d) Additional fee for registration 6 rubles.

No. 18s From 20 to 31 August 1923
The fall in the rate for paper money took an especially severe turn in the middle
of 1923. Postal rates had to be revised more and more often, and sometimes they
were changed within a space of 10 to 20 days. The stabilization of the ruble and
the establishment of a solid currency were subjects of special national impor-
tance. On 11 Oct. 1922, the Soviet Government promulgated a decree about the
issue of money on the gold standard, in the form of the "chervonets" ('a unit of
10 gold rubles'). The simultaneous usage in the country of two currencies, namely
the "Hard" chervonets and the falling paper money, also left its imprint on the
postal rates. By a decree of the Council of National Commissars dated 14 Aug. 1923
(see "News of the V. Ts. I. K.", No. 187 for 22 Aug. 1923), the new tariffs were

41 -

established on 20 Aug. 1923 in the hard gold currency (gold kopeks), namely
a) Postcards 4 gold kopeks.
b) Ordinary local letters in Moscow & Petrograd (Leningrad) -
5 gold kopeks.
c) Ordinary local letters in other cities 4 gold kopeks.
d) Ordinary intercity letters 6 gold kopeks.
e) Additional fee for registration 6 gold kbpeks.

However, since all postage stamps of the RSFSR in circulation at that time had
values expressed in the previous currency units, the coefficient for converting
gold kopeks into paper rubles was announced from that time onwards, whenever the
postal rates were changed. For the eighteenth series of rates, the coefficient
of conversion was fixed at 130 on 20 Aug. 1923, as follows:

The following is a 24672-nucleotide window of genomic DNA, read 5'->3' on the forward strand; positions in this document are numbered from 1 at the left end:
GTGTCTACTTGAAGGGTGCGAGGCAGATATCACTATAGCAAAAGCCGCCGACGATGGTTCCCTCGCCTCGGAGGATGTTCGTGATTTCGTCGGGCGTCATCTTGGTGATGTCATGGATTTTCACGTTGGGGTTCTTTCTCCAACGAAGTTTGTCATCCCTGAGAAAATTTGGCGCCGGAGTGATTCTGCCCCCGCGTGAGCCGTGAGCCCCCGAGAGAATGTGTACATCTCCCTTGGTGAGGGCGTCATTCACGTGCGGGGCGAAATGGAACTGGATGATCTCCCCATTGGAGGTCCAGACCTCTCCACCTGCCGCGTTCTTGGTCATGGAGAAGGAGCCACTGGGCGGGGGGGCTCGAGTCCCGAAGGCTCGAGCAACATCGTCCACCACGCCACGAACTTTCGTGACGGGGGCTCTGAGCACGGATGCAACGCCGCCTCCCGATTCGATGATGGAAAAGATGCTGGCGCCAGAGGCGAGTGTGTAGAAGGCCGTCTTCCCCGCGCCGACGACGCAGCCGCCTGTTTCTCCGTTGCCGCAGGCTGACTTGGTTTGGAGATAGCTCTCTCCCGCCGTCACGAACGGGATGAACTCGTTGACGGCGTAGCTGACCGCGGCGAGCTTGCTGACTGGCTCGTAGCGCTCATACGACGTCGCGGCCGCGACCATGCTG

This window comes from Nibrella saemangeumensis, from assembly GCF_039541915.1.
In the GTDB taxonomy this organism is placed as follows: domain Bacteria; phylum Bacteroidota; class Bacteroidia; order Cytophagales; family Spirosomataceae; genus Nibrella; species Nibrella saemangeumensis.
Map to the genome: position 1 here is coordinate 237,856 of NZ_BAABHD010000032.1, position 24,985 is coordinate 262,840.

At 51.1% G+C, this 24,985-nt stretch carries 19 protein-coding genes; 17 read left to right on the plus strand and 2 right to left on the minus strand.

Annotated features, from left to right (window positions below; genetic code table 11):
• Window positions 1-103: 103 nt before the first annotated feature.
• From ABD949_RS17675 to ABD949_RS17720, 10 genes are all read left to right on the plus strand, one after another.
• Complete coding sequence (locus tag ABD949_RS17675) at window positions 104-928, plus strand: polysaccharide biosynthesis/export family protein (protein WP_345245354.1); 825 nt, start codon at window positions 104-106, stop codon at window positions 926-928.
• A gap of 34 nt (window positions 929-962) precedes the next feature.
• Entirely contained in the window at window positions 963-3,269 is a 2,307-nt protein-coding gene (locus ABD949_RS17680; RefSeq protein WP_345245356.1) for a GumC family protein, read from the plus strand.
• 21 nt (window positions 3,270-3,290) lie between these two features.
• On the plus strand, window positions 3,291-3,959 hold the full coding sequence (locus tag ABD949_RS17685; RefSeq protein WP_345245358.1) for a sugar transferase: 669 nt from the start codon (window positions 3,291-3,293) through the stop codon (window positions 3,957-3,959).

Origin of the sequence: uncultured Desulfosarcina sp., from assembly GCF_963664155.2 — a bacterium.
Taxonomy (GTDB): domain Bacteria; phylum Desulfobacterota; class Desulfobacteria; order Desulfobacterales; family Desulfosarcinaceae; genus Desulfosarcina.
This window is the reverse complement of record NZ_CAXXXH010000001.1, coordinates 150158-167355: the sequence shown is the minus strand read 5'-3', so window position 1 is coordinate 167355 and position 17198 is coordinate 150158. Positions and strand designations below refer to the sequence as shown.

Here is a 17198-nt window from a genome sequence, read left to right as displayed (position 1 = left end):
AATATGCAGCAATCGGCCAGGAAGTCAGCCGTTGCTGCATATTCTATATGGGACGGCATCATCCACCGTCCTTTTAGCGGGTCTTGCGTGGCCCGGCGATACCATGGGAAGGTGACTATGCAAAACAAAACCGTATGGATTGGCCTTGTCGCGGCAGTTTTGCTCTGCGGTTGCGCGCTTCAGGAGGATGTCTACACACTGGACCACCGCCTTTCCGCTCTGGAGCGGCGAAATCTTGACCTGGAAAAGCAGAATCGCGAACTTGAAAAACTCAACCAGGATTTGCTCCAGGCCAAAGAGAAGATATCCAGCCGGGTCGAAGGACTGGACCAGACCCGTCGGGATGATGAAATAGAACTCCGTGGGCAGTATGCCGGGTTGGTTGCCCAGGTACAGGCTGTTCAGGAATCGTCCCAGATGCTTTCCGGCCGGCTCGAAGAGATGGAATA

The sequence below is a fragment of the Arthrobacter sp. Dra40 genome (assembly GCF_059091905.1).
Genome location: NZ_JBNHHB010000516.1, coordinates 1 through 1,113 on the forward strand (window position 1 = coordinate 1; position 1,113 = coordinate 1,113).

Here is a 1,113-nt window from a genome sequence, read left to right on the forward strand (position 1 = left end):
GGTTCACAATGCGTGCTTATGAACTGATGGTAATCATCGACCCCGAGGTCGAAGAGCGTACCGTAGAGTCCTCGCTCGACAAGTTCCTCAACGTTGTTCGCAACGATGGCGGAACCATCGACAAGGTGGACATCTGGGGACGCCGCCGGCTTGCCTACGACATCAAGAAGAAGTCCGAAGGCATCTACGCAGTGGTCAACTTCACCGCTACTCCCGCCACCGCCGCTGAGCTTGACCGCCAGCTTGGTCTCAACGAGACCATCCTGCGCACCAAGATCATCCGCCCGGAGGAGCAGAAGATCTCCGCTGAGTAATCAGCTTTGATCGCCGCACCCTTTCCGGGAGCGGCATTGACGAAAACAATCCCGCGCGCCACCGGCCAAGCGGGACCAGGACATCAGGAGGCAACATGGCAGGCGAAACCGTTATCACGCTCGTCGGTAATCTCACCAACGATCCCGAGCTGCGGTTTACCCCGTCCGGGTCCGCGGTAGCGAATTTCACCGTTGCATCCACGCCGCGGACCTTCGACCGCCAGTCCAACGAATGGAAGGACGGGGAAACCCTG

a) Postcards 5 paper rubles (rounded off).
b) Ordinary local letters in Moscow and Petrograd 6 r. 50 k. in
paper money.
c) Ordinary local letters in other cities 5 paper rubles.
d) Ordinary intercity letters 8 paper rubles.
e) Additional fee for registration 8 paper rubles.

The new international rates were fixed in the following amounts
a) Postcards 9 paper rubles.
b) Ordinary letters 15 paper rubles.
c) Additional fee for registration 15 paper rubles.

No. 19s From 1 to 14 Sept. 1923

On 1 Sept. 1923, the coefficient of conversion was made equal to 200, to give the
nineteenth schedule of postal rates, namely
a) Postcards 8 paper rubles.
b) Ordinary local letters in Moscow and Petrograd 10 paper rubles.
c) Ordinary local letters in other cities 8 paper rubles.
d) Ordinary intercity letters 12 paper rubles.
e) Additional fee for registration 12 paper rubles.

The international rates came into effect on 4 September, as follows
a) Postcards 12 paper rubles.
b) Ordinary letters 20 paper rubles.
c) Additional fee for registration 20 paper rubles.

No. 20t From 15 to 30 Sept. 1923
On 15 September, the coefficient was established at 330 to give the twentieth
series of postal rates, as follows
a) Postcards 13 paper rubles (rounded off).
b) Ordinary local letters in Moscow and Petrograd 16 r. 50 k. in
paper rubles.
c) Ordinary local letters in other cities 13 paper rubles.
d) Ordinary intercity letters 20 paper rubles.
e) Additional fee for registration 20 paper rubles.

On 17 September, the international rates were also altered, namely
a) Postcards 18 paper rubles.
b) Ordinary letters 30 paper rubles.
c) Additional fee for registration 30 paper rubles.

42 -

B. THE USSR PERIOD, 1923-1967
The postal rates for internal mail of the USSR for the period from 1923 to date